The number of contracts signed for existing-home purchases fell 5.5 percent in April from March, the National Association of Realtors said Wednesday, but remained 14.4 percent above the same month in 2011.
Realtors chief economist Lawrence Yun dismissed the importance of a single month’s decline, even though it came during the peak selling season for residential real estate.
"Home contract activity has been above year-ago levels now for 12 consecutive months," Yun said, adding that "the housing recovery momentum continues."
In the eight-county Philadelphia region, Prudential Fox & Roach HomExpert Report recorded a drop in contracts of just 2.5 percent in April from March. Agreements in April were 14.1 percent above the same month in 2011.
The biggest decline in contracts, which are typically closed within 45 to 60 days of signing, came in the West. The West encompasses three states with the largest percentages of distressed properties over the last few years: California, Nevada, and Arizona.
Although sales of properties in some stage of foreclosure in these states remain a high percentage of total transactions, year-over-year increases in foreclosures were small, according to the search engine RealtyTrac, and fewer were available for sale, so contracts decreased.
Distressed housing accounts for smaller percentages of total sales in Pennsylvania and New Jersey than in many of the harder-hit states.
The national average was 26 percent of all sales.
Foreclosure-related transactions accounted for just 14.3 percent of first-quarter home sales in Pennsylvania, and 10.2 percent in New Jersey, RealtyTrac said.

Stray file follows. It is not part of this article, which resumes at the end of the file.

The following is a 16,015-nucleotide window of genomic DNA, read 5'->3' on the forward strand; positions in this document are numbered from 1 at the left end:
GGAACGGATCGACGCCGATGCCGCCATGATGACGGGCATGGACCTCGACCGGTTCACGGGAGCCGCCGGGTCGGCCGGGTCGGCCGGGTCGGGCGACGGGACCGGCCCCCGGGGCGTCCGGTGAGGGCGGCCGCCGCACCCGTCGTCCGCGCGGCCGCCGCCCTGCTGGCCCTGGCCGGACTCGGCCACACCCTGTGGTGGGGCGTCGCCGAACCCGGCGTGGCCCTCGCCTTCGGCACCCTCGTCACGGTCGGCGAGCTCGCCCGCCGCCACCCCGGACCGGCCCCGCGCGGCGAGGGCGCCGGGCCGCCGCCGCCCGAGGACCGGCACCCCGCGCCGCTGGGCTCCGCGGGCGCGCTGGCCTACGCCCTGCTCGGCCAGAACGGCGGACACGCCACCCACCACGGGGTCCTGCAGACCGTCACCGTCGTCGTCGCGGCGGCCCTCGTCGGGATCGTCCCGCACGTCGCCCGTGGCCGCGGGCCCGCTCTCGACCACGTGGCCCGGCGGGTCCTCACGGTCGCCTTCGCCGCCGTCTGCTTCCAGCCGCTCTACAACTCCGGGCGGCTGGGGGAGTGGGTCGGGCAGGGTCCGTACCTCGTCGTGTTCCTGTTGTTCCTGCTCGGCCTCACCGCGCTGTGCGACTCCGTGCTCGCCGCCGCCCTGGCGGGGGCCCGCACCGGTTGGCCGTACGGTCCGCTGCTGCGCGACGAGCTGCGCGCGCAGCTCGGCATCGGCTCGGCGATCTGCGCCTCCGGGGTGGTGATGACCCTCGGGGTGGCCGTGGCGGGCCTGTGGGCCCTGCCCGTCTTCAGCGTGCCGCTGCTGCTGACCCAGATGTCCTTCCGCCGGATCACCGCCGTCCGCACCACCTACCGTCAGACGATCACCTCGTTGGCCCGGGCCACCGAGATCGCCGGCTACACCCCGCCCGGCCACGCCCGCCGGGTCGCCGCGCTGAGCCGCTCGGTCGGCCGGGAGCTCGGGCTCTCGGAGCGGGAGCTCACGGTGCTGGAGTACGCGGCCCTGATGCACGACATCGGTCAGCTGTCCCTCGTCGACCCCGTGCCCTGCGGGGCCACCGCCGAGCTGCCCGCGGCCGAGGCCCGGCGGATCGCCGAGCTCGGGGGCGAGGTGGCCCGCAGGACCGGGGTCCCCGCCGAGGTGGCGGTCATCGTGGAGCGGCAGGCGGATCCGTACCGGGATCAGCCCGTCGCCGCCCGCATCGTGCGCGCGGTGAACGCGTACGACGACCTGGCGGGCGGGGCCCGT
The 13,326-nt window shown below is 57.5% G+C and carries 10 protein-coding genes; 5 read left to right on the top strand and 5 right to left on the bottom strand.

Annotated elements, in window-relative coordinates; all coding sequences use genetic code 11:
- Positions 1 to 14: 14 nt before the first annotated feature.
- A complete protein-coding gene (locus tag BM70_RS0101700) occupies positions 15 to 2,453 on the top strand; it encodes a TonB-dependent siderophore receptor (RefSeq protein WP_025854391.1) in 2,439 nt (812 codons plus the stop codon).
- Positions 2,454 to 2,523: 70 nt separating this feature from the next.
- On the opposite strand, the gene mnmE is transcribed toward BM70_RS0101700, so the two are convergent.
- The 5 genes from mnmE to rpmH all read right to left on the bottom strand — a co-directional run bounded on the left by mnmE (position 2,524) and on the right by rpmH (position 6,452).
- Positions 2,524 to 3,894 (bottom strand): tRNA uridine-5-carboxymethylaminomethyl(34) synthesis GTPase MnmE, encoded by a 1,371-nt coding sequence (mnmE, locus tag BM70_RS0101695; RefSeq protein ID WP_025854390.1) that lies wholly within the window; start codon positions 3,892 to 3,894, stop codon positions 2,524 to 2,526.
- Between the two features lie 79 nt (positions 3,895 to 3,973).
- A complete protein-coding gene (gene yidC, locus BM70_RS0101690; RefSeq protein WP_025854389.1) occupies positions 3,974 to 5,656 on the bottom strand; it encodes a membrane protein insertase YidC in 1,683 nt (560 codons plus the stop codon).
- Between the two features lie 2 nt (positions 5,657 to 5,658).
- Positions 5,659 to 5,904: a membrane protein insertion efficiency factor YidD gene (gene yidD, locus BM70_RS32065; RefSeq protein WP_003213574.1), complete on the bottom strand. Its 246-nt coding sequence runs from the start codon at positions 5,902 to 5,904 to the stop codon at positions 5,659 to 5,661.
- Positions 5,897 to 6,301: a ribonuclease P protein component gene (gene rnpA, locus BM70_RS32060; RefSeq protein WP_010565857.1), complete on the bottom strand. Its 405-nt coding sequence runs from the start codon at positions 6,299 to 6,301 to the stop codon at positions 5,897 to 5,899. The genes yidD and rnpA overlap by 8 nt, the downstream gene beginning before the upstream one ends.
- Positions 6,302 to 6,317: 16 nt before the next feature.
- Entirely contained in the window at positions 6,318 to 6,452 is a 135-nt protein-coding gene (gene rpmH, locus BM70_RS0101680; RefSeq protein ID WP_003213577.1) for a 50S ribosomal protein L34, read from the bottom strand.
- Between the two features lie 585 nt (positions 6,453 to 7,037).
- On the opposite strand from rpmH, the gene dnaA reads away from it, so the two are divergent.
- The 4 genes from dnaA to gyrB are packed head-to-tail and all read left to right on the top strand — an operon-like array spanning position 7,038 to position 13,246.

By foreclosure-related sales, RealtyTrac means houses that were repossessed by lenders through foreclosure, and short sales, in which a bank accepts less than the mortgage balance.
The average first-quarter foreclosure sale price in Pennsylvania was $98,466 — 40 percent below that of a non-foreclosure home, while New Jersey’s was $203,999, or about 35 percent less than non-foreclosures.
Nationally, the average foreclosure sale price was $161,214, or about 27 percent less, RealtyTrac reported.
In Pennsylvania, the smaller percentage of distressed properties in the sales mix appears to have contributed to the 0.2 percent first-quarter increase in the Federal Housing Finance Agency’s home-price index that excludes refinancings.
The Philadelphia metro area saw a 1.3 percent drop in that index from the first three months of the year, while New Jersey’s fell 4 percent.
The rate of decline has "steadily diminished over the last two quarters," the FHFA reported last week.
Short sales nationally reached a three-year high in the first quarter to nearly half of all distressed sales, which experts attributed to the desire of lenders to find ways of getting out of bad mortgages without the expense of a foreclosure.
"Lenders are approving more aggressively priced short sales, which in turn is resulting in more successful short-sale transactions," said Brandon Moore, the RealtyTrac CEO.